ArtsAutosBooksBusinessEducationEntertainmentFamilyFashionFoodGamesGenderHealthHolidaysHomeHubPagesPersonal FinancePetsPoliticsReligionSportsTechnologyTravel

You Need More Vitamin D Than Sunshine

Updated on July 10, 2015

How can I have vitamin D deficiency when I’m outside soaking up beautiful sun rays? Easy, I protect my skin with sunscreen; therefore I get little or no vitamin D. The vitamin D that I receive from food isn’t enough. Oh, there are other factors out of my control such as age.

Vitamin D is found in fatty fish like herring, mackerel, sardines and tuna. I do eat fish, but those sound like cat food to me. According to studies, 80 to 90% of what the body gets in the form of vitamin D is from sunlight, if it gets by the sunscreen.

A Boston University study reported in Diabetes Care, said vitamin D as a nutrient is difficult to absorb from food. As a result 82% of Americans are deficient, but “taking 2,000 IU daily of vitamin D-3 (the most absorbable form) can correct a deficiency in as little as 12 weeks, helping to prevent a host of diabetes-related problems, including blood vessel thickening, nerve damage and pain.”

Vitamin D is not a regular vitamin, it is a steroid hormone. Dr. Michael Holick is one of the leading researchers in vitamin D. Recent technology has made it easier to measure vitamin D and studies from several agencies are reporting similar results. The Centers for Disease Control and Prevention reports 32% of children and adults in the United States are deficient. The National Health and Nutrition Examination Survey found 50% of children between one and five years and 70% of older children were deficient in vitamin D. Dr. Holick estimates that 50% of Americans are insufficient or deficient in Vitamin D.

Dr. Sarfraz Zaidi, author of Reverse Your Type 2 Diabetes Scientifically, says “correcting a vitamin D deficiency is one of the fastest, most effective and easiest ways to cut your risk of diabetes 36% or more. Vitamin D helps your pancreas produce insulin, plus it helps your muscle cells burn blood sugar for fuel.”

You could be vitamin D deficient and not be aware of it. A blood test is the only way to verify and register your level. A few indication to look for include (1) dark skin; your skin acts as a sunscreen. You would need ten times more sun exposure. Your age (2), if you’re over 50 you have fewer skin receptors that convert the D. Your kidneys don’t convert the D into a useful form. If you’re overweight (3) the vitamin has a harder time to circulate. Vitamin D is taken from the blood by fat cells then released into circulation. The higher your muscle mass, the longer and harder it is to circulate. If your bones ache and your feel fatigued (4) you may need more D. Some patients are misdiagnosed with fibromyalgia or chronic fatigue syndrome, according to Dr.Michael Holick. “Many of these symptoms are classic signs of vitamin D deficiency osteomalacia, which is different from the vitamin D deficiency that causes osteoporosis in adult. What’s happening is that the vitamin D deficiency causes a defect in putting calcium into the collagen matrix into your skeleton. As a result, you have throbbing, aching bones pain.” Certain stomach conditions (5) are inflamed by lack of vitamin D. The vitamin is fat soluble, this means if you have any kind of stomach problem you most likely will have low levels of vitamin D.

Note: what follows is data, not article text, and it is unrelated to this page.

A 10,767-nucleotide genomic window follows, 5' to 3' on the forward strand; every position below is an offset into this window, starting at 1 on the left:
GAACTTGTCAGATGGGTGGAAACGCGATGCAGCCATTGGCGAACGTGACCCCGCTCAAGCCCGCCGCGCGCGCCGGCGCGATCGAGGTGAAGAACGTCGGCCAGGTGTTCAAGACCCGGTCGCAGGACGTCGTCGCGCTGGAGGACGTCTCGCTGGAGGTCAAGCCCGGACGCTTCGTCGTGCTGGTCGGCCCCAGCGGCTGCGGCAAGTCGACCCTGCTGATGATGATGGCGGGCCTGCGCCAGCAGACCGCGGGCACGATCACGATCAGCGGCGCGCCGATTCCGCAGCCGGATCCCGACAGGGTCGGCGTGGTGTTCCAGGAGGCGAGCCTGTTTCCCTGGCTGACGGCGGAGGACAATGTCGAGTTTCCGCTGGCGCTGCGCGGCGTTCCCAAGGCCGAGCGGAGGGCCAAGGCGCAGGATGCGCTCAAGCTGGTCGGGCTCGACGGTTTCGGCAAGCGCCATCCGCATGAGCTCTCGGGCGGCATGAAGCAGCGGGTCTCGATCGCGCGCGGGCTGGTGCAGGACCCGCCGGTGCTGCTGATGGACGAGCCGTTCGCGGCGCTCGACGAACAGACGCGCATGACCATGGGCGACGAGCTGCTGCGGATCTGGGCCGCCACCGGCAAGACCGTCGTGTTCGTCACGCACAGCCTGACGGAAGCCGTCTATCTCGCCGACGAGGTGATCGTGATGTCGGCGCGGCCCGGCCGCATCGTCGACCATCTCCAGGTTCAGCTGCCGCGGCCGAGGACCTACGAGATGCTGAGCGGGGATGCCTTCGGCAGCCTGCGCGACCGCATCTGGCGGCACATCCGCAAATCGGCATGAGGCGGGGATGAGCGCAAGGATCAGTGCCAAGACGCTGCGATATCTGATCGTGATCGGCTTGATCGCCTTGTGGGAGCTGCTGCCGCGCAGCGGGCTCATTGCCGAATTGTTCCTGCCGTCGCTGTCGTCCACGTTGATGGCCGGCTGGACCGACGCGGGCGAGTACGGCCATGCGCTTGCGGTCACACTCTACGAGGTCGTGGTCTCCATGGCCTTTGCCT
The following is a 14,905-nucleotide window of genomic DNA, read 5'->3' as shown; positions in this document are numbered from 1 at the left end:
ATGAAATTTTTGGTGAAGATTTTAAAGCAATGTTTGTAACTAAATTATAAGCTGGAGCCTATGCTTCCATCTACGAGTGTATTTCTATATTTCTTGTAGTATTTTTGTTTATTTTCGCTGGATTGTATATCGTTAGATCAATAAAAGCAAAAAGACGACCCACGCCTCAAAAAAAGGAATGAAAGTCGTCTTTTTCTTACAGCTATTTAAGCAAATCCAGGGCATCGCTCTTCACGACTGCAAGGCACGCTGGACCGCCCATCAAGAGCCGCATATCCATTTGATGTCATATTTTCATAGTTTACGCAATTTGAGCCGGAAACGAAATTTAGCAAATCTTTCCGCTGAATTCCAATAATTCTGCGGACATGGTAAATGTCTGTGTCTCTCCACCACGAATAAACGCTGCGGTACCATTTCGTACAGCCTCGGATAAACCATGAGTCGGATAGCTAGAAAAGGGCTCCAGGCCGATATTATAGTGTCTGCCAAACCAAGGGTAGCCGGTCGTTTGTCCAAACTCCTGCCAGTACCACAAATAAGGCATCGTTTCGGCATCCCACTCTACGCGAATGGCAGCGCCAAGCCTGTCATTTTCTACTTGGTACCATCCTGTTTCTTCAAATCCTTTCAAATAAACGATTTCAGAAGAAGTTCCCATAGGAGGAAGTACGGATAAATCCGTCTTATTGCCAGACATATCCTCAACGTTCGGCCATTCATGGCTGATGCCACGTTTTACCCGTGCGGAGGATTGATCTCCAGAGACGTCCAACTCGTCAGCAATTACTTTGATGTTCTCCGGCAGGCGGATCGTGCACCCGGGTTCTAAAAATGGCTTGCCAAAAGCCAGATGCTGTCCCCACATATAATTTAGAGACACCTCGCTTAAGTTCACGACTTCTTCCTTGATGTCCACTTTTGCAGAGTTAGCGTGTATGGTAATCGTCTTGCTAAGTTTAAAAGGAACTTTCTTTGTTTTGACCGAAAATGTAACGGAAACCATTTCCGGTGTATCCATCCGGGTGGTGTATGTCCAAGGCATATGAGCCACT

Why is it important to get enough vitamin D? It is needed to maintain strong bones. It helps the body regulate calcium and phosphorus. It is used in the prevention and treatment of rickets and other bone diseases. Vitamin D is used in prevention and treating of type 1 and 2 diabetes, hypertension, multiple sclerosis, common cold and fighting depression.

What can you do to get more vitamin D? Get more sun light. Dr. Stephen Honig, director of the Osteoporosis Center at the Hospital for Joint Disease, in New York City says “If you’re going to get it (vitamin D) from the sun, about 20 to 25 minutes of exposure is helpful.”

Eat more fatty fish such as salmon, trout, mackerel, tuna and eel. Canned fish like tuna and sardines are also beneficial. Many foods come fortified with vitamin D. This included milk, orange juice and cereal. Or you can take the easy way and take a supplement. To receive the most benefit take your supplement with a meal. The fat helps the body absorb the nutrients better.

Check with your doctor before adding a supplement. There are several over-the-counter and prescription drugs that affect the absorption. Some antacids, steroids, blood pressure and cholesterol drugs may be contraindicated.

Here’s to wishing you more sunshine days.


    0 of 8192 characters used
    Post Comment

    • Dianemae profile image

      Dianemae 2 years ago

      You might just get enough 'Sunny Florida'. Thanks for reading.

    • KoffeeKlatch Gals profile image

      Susan Haze 2 years ago from Sunny Florida

      I have been eating as you have suggested. I think there are many people who do believe that you can get you requirement of Vitamin D from the sun. I hope these people read your hub.

    • MarleneB profile image

      Marlene Bertrand 2 years ago from Northern California, USA

      I have been hearing a lot about Vitamin D. Your research indicates it is something well worth lookong into. I learned a lot here. Thank you for sharing your findings with us.

    • poetryman6969 profile image

      poetryman6969 2 years ago

      We are living in California so it's easy to get some sun. We also eat from the menu you suggested so I am hoping we are get our "D" grade in this subject.